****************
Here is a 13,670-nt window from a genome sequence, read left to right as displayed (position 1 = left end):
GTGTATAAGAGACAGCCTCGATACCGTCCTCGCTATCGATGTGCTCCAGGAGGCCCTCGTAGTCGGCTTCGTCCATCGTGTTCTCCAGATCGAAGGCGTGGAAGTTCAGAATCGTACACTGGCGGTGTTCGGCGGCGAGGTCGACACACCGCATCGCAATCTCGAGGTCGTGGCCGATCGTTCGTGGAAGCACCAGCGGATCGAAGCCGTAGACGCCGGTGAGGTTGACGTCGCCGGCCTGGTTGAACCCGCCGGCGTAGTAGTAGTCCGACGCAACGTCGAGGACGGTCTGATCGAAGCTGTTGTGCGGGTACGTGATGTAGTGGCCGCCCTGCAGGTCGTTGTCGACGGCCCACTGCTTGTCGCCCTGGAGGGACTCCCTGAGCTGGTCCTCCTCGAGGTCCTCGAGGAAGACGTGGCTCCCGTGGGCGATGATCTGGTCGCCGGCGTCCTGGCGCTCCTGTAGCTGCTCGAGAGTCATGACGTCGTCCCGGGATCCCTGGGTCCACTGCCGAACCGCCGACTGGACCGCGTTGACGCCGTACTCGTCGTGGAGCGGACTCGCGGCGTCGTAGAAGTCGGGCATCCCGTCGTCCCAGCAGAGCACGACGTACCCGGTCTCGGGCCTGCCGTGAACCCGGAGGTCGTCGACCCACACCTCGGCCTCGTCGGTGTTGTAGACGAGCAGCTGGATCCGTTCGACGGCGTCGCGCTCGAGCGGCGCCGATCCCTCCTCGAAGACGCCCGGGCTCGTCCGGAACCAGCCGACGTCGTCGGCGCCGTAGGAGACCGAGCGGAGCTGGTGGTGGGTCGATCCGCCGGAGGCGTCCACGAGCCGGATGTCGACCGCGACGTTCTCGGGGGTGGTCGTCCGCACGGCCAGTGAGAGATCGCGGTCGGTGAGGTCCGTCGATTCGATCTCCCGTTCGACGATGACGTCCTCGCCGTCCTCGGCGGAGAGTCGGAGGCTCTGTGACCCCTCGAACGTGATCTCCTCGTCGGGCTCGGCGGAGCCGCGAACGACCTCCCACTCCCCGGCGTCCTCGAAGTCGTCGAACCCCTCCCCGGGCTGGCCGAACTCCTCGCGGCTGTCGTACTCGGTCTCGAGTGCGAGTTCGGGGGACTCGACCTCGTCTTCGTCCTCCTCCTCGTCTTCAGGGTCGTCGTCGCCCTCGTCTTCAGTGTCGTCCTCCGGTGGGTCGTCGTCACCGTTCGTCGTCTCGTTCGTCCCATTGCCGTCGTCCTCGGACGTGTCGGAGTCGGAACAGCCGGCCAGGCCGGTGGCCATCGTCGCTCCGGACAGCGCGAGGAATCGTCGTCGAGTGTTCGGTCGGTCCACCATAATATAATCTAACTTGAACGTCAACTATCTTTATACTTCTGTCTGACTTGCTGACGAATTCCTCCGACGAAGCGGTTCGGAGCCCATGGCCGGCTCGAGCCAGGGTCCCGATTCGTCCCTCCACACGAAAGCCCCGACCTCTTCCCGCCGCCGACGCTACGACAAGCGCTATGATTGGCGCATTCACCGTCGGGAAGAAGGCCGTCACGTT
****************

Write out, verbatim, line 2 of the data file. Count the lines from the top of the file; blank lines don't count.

GTGTATAAGAGACAGCCTCGATACCGTCCTCGCTATCGATGTGCTCCAGGAGGCCCTCGTAGTCGGCTTCGTCCATCGTGTTCTCCAGATCGAAGGCGTGGAAGTTCAGAATCGTACACTGGCGGTGTTCGGCGGCGAGGTCGACACACCGCATCGCAATCTCGAGGTCGTGGCCGATCGTTCGTGGAAGCACCAGCGGATCGAAGCCGTAGACGCCGGTGAGGTTGACGTCGCCGGCCTGGTTGAACCCGCCGGCGTAGTAGTAGTCCGACGCAACGTCGAGGACGGTCTGATCGAAGCTGTTGTGCGGGTACGTGATGTAGTGGCCGCCCTGCAGGTCGTTGTCGACGGCCCACTGCTTGTCGCCCTGGAGGGACTCCCTGAGCTGGTCCTCCTCGAGGTCCTCGAGGAAGACGTGGCTCCCGTGGGCGATGATCTGGTCGCCGGCGTCCTGGCGCTCCTGTAGCTGCTCGAGAGTCATGACGTCGTCCCGGGATCCCTGGGTCCACTGCCGAACCGCCGACTGGACCGCGTTGACGCCGTACTCGTCGTGGAGCGGACTCGCGGCGTCGTAGAAGTCGGGCATCCCGTCGTCCCAGCAGAGCACGACGTACCCGGTCTCGGGCCTGCCGTGAACCCGGAGGTCGTCGACCCACACCTCGGCCTCGTCGGTGTTGTAGACGAGCAGCTGGATCCGTTCGACGGCGTCGCGCTCGAGCGGCGCCGATCCCTCCTCGAAGACGCCCGGGCTCGTCCGGAACCAGCCGACGTCGTCGGCGCCGTAGGAGACCGAGCGGAGCTGGTGGTGGGTCGATCCGCCGGAGGCGTCCACGAGCCGGATGTCGACCGCGACGTTCTCGGGGGTGGTCGTCCGCACGGCCAGTGAGAGATCGCGGTCGGTGAGGTCCGTCGATTCGATCTCCCGTTCGACGATGACGTCCTCGCCGTCCTCGGCGGAGAGTCGGAGGCTCTGTGACCCCTCGAACGTGATCTCCTCGTCGGGCTCGGCGGAGCCGCGAACGACCTCCCACTCCCCGGCGTCCTCGAAGTCGTCGAACCCCTCCCCGGGCTGGCCGAACTCCTCGCGGCTGTCGTACTCGGTCTCGAGTGCGAGTTCGGGGGACTCGACCTCGTCTTCGTCCTCCTCCTCGTCTTCAGGGTCGTCGTCGCCCTCGTCTTCAGTGTCGTCCTCCGGTGGGTCGTCGTCACCGTTCGTCGTCTCGTTCGTCCCATTGCCGTCGTCCTCGGACGTGTCGGAGTCGGAACAGCCGGCCAGGCCGGTGGCCATCGTCGCTCCGGACAGCGCGAGGAATCGTCGTCGAGTGTTCGGTCGGTCCACCATAATATAATCTAACTTGAACGTCAACTATCTTTATACTTCTGTCTGACTTGCTGACGAATTCCTCCGACGAAGCGGTTCGGAGCCCATGGCCGGCTCGAGCCAGGGTCCCGATTCGTCCCTCCACACGAAAGCCCCGACCTCTTCCCGCCGCCGACGCTACGACAAGCGCTATGATTGGCGCATTCACCGTCGGGAAGAAGGCCGTCACGTT